Najlaa Attaallah, Edited by Ra Page
‘Where do you see yourself in ten years time?’ he asked confidently.
To this day, the look on his face – before and after I answered him – have stayed with me. This question was one of my favourite interview questions; it was like a key to a secret garden. With it, I could be like Alice in the Wonderland, or like a noble warrior with two weapons in her hands: faith and desire. With these two weapons, I was able to answer the question positively. Although my response was unpredictable, maybe even inappropriate, several of the panellists sitting in front of me gasped.
Like all the other questions, it was designed to measure the ambition of the candidates, to see if they were suitable for a senior position in one of few the NGOs working in Gaza. I was 25 years old, and I had energy and youth on my side. At that age I believed anything was possible, and managed to ignore the many problems wrapping Gaza’s neck like a snake. I used to repeat the slogan, ‘I’m in Gaza, yes I can.’ This was between the 2008 war and the 2011/12 one. Later in 2013, UNRWA released a report titled ‘Gaza in 2020’ in which it forecasted that, by 2020, Gaza would be unliveable. Ever since that report, the situation in Gaza has become progressively worse, in every aspect. Despite these worsening conditions, I never gave up, and continued to dream. But in February 2018, all that changed. I`m 30 now, with a family, two kids. I can no longer afford to worry about my dream. Instead, I have to look to my children and answer their questions about Gaza’s future (not mine). Will my partner and I be able to provide them with the basics to survive: clean water, food, access to healthcare? Will we ever be able to promise them more than a few hours of electricity a day?
My husband and I work fulltime, but both of us on temporary contracts. We’ve been able to make the first step, at least, in providing for our children: a house. And we count our blessings for this much. But every night we go to bed not knowing if tomorrow we will be fired; each night we lie awake imagining scenarios in which we’re all evicted because we can’t pay back loans.
In January, the US announced it was cutting its funding for UNRWA, the organisation I work for, and since then the whole of Strip has been preparing for the worst. The people of the Strip are willing to protest, to fight if necessary, even to sacrifice themselves if needs be for the rights of their fellow Palestinians. They have been repeating the slogan ‘I’m in Gaza, yes I can.’ And with 43.9 % of Gazans currently unemployed, according to Palestinian Central Bureau of Statistics (many of them young people), you realise that many of them have nothing to lose.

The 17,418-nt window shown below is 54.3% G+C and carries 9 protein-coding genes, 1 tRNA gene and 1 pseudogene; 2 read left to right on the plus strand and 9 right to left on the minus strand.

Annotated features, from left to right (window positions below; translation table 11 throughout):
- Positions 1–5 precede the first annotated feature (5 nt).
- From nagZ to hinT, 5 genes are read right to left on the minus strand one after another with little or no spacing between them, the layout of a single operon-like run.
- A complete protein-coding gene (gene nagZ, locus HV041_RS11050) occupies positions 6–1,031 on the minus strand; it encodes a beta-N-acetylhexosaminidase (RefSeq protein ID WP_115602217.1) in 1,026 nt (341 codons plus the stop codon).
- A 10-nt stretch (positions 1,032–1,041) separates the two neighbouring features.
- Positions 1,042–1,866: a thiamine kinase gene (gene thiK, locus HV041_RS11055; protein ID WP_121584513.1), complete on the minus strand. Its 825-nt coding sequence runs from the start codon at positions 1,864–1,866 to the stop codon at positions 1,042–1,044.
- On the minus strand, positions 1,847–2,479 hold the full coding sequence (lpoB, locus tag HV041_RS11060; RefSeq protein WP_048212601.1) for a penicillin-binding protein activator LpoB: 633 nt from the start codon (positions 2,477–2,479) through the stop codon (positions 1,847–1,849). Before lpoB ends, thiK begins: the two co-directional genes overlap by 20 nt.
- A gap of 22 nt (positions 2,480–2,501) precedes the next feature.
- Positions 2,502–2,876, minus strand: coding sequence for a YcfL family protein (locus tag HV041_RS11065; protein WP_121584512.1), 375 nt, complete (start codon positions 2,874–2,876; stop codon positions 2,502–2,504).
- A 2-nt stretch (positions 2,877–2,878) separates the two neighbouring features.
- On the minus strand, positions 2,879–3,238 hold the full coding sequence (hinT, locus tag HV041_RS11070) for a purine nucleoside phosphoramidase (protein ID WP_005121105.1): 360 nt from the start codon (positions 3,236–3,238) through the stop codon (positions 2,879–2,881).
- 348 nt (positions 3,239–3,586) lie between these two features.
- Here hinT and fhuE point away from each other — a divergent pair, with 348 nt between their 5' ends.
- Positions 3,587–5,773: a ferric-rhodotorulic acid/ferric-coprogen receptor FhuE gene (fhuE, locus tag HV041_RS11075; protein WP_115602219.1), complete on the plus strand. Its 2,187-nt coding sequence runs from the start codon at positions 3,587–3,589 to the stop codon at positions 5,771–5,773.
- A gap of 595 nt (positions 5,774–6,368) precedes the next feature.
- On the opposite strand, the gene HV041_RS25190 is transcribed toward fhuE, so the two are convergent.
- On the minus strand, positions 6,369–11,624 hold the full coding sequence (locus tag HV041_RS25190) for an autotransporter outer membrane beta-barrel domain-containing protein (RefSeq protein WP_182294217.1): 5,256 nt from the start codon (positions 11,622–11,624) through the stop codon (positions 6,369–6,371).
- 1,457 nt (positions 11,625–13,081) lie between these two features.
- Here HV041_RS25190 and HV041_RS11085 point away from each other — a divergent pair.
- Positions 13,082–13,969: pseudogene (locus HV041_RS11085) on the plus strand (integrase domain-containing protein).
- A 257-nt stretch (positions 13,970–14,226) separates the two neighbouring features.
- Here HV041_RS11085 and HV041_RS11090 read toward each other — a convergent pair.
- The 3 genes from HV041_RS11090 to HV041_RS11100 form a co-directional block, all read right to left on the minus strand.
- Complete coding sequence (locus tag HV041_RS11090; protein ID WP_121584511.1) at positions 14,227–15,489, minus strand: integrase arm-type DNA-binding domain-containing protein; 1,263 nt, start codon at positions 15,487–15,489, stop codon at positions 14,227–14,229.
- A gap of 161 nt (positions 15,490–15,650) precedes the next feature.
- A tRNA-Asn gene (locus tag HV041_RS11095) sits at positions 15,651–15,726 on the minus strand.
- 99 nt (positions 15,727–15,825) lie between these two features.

Young people in Gaza are hanging by a thread, swinging between hope and despair. Maybe the protests will bring about the end to the asphyxiating, 11-year siege imposed on Gaza since 2007. Then again, maybe it won’t.
Despite my convictions and my self-belief, I can’t be the same person I was ten years ago. Although I cannot forget the interview panellists’ reactions to my answers all those years ago; I have, it seems, forgotten the dreams I had, the ambitions. On 30 March, the people of Gaza commemorated ‘Land Day’ (the day in 1976 when 6 Palestinian were killed defending a piece of their land by the Israeli soldiers). Now the Great March of Return has become an event for the calendar. Thousands of people walked out towards the eastern borders, with the intention of expressing peacefully a desire to return once more to lands that had been snatched from them in 1948. I asked relatives, friends, and all the people in my neighbourhood: why you are joining this march? What’s the point?
Most of them just gave me a tired look and the half-response ‘Because I can’. It didn’t take long for me to realise this all we have; this is the only way to tell our story; with our feet, with our voices; with our bodies. Gaza has been under siege for 11 years; the economic situation is beyond bad; Palestinians are desperate; young people need a light at the end of this tunnel; they need something. So we fill our throats, and raise our voices. We hit the air with our fists, though we pray each Friday for a peaceful day. We take ourselves to buffer zone, to the danger zone lined with sand-dunes, and barbed-wire, and snipers waiting to kill us. Because we are in Gaza, yes we can. Yes, it is our right to return, it is our right to live.